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E-M:/ DNR Officials Confirm Three Additional Cases of Eastern Equine Encephalitis
- Subject: E-M:/ DNR Officials Confirm Three Additional Cases of Eastern Equine Encephalitis
- From: "Richard Morscheck" <email@example.com>
- Date: Wed, 05 Oct 2005 13:56:16 -0400
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- List-name: Enviro-Mich
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Enviro-Mich message from "Richard Morscheck" <email@example.com>
FOR IMMEDIATE RELEASE
October 5, 2005
Contact: Steve Schmitt or Dan O'Brien 517-336-5030, Mary Dettloff 517-335-3014
DNR Officials Confirm Two Additional Cases of Eastern Equine Encephalitis in Kent County Deer and One Case in a Deer from Montcalm County
The Department of Natural Resources, collaborating with Michigan State University, has confirmed two additional cases of Eastern Equine Encephalitis (EEE) in deer from Kent County and one case in a deer from Montcalm County. This brings the total of EEE-positive deer in Kent County to four and statewide to five.
The four Kent County infected deer originated in Cannon and Plainfield townships just north of Grand Rapids. The positive deer in Montcalm County was from Fair Plain Township east of Greenville. Montcalm County is adjacent to Kent County. The Michigan Department of Agriculture also recently confirmed three cases of EEE in horses in Michigan, including two in Kent County.
The deer specimens were submitted for testing by the public after some deer in Kent County were observed behaving abnormally. A media report speculated that the deer had Chronic Wasting Disease (CWD), but all have tested negative for CWD. Testing by DNR and MSU scientists at the Diagnostic Center for Population and Animal Health have confirmed EEE in five of the seven deer presented for testing, according to DNR Wildlife Veterinarian Steve Schmitt. Michigan becomes only the second state in the country to document EEE in free-ranging white-tailed deer. The first case was documented in 2001 in Georgia.
EEE is transmitted by mosquitoes, much like West Nile Virus. There is a human health risk to EEE, as humans who are bitten by mosquitoes carrying the disease can become fatally ill, cautioned Michigan Community Health Department Director Janet D. Olszewski. It is possible that a person could become infected with EEE by getting brain or spinal cord matter from an infected deer in their eyes, lungs, or in skin wounds. The last case of EEE in a human in Michigan was documented in 2002. While rare, state health officials urged citizens to take extra precautions against EEE by taking action to reduce mosquito populations; using insect repellents for personal protection from bites; keeping tight screens on windows, doors and porches; and using protective clothing.
"It is encouraging that citizens have an increased awareness of wildlife disease and, with the help of county sheriff's deputies were willing to bring these deer to our attention," said DNR Director Rebecca Humphries. "We encourage any citizen who observes a deer that is obviously sick and behaving abnormally to contact the closest DNR field office during business hours or the DNR Report All Poaching (RAP) Line after 5 p.m. and on the weekends to provide critical information so we can continue to monitor EEE in this region." A list of Wildlife Offices can be found on the Web at http://www.michigan.gov/dnr, by clicking on Hunting and scrolling down to Contact Information.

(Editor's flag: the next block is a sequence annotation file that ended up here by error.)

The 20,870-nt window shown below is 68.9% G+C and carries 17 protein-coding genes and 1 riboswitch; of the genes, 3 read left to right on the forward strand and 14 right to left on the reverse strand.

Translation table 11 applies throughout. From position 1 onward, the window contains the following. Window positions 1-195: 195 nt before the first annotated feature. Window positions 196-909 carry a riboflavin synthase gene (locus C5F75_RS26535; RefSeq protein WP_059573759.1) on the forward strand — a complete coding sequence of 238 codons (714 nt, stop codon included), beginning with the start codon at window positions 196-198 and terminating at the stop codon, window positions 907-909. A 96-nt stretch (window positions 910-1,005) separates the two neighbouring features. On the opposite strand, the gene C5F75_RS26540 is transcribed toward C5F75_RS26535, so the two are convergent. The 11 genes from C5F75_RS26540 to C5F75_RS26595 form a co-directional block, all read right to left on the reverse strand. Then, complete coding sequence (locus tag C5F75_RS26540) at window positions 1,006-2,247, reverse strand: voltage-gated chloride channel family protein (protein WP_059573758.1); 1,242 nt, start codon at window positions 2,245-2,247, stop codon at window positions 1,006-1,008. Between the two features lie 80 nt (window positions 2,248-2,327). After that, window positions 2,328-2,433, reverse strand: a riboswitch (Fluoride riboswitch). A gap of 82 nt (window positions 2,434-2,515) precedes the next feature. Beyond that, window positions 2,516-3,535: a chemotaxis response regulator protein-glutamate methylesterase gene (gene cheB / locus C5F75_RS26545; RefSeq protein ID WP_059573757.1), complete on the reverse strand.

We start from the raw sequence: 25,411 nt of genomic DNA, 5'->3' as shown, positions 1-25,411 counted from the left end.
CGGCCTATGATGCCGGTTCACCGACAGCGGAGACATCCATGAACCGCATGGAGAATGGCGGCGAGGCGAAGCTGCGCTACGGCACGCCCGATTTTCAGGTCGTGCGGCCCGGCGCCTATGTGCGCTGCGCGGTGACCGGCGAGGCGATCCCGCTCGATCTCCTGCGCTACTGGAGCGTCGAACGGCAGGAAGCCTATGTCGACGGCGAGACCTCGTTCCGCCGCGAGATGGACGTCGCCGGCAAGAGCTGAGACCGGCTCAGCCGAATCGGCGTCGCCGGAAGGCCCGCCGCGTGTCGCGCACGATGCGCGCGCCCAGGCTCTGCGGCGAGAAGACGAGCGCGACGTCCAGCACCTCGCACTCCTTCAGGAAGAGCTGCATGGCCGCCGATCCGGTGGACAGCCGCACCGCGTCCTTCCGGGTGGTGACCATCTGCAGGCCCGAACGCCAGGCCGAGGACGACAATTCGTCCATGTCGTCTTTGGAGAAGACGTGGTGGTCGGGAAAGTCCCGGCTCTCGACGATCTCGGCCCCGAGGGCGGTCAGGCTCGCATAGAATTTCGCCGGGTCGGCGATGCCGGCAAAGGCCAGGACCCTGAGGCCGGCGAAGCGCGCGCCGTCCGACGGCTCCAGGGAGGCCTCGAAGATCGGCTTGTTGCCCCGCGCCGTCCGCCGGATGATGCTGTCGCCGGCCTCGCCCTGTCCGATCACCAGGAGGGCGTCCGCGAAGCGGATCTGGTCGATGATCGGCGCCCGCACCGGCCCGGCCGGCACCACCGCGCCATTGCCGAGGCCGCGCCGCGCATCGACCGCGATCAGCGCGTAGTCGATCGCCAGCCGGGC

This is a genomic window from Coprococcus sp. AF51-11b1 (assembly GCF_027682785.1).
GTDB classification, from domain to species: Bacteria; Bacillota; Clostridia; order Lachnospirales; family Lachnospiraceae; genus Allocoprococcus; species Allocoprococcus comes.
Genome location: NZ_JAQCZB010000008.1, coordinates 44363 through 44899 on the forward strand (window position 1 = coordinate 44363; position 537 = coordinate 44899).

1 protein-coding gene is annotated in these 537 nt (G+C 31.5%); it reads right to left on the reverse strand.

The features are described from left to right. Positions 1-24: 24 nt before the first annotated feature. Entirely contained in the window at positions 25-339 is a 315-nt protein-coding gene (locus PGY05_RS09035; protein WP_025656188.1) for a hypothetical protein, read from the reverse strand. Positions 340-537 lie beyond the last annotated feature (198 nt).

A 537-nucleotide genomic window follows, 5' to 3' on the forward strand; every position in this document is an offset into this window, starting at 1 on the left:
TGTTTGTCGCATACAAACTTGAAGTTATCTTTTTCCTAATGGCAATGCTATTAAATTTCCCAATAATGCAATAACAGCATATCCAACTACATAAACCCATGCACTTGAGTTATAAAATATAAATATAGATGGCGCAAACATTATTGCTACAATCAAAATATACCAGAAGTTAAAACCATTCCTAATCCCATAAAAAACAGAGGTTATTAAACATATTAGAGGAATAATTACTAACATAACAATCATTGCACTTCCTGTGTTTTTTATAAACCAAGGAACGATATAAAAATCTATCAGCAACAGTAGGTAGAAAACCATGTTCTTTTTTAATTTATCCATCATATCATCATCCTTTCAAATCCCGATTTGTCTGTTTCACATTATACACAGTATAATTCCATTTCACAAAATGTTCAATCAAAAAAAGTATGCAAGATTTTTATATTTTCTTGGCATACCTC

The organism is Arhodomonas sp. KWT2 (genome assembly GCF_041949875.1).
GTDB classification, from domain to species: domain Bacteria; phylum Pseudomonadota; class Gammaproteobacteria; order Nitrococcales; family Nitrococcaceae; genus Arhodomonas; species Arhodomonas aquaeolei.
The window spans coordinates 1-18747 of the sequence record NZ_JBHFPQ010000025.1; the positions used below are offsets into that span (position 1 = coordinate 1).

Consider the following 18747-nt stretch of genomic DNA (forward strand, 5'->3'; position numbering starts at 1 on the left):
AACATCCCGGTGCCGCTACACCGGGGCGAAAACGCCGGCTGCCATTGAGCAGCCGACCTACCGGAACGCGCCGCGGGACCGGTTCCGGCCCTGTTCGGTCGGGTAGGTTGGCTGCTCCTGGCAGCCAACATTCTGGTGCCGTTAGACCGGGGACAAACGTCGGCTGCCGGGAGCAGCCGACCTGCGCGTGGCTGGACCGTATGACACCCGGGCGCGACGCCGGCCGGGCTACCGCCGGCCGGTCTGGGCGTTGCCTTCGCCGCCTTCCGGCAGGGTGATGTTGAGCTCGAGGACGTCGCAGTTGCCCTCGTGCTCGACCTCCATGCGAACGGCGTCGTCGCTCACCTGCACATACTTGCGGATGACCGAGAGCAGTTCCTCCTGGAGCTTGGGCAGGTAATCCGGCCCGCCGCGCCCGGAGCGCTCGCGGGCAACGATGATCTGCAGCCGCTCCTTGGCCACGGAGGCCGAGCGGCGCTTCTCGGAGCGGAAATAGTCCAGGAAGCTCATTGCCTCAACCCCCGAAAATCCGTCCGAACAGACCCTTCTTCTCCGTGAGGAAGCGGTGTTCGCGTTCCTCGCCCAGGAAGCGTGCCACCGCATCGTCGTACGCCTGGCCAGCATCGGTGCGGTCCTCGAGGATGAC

The DNR RAP Line is available 24 hours a day at 800-292-7800. Reports of deer that appear to be sick can also be made online at the DNR Web site at https://secure1.state.mi.us/rap/
DNR officials urged hunters entering the fall hunting season to exercise extra caution while hunting in Kent and Montcalm Counties. Hunters should observe the following safety procedures recommended by the DNR since 2002:
* Hunters should not handle or consume wild animals that appear sick or act abnormally, regardless of the cause.
* Always wear heavy rubber or latex gloves when field dressing deer.
* Minimize contact with brain or spinal tissues. Do not cut into the head of any deer that behaved abnormally even to remove the rack. When removing antlers from healthy deer, use a hand saw rather than a power saw, and always wear safety glasses.
* Bone out the carcass, keeping both the head and spine intact.
* Wash hands with soap and water after handling carcasses and before and after handling meat.
* Thoroughly sanitize equipment and work surfaces used during processing with bleach solution (1 tablespoon of bleach to 1 gallon water). Consider keeping a separate set of knives used only for butchering deer.
Humphries noted that hunters and the general public should not dispatch any deer that they suspect might be infected with EEE but instead report abnormally-behaving deer to the DNR immediately. It is critical that these deer be properly euthanized to preserve organs for testing. "Timely and proper collection of deer specimens is crucial to accurate diagnosis," Humphries said.
EEE is transmitted by mosquitoes that usually frequent hardwood swamps. Mosquitoes that have fed on birds carrying EEE can transmit the disease to horses, deer and humans. The state has documented cases of EEE in horses in southern Michigan for at least 40 years, and a vaccine to protect horses is available. Horses, and probably deer, do not develop high enough levels of EEE virus in their blood to be contagious to other animals or humans by direct contact alone.
For more information on EEE and other emerging diseases in Michigan, visit the Michigan Emerging Diseases Web site at www.michigan.gov/emergingdiseases.
The DNR is committed to the conservation, protection, management, use and enjoyment of the state's natural resources for current and future generations.
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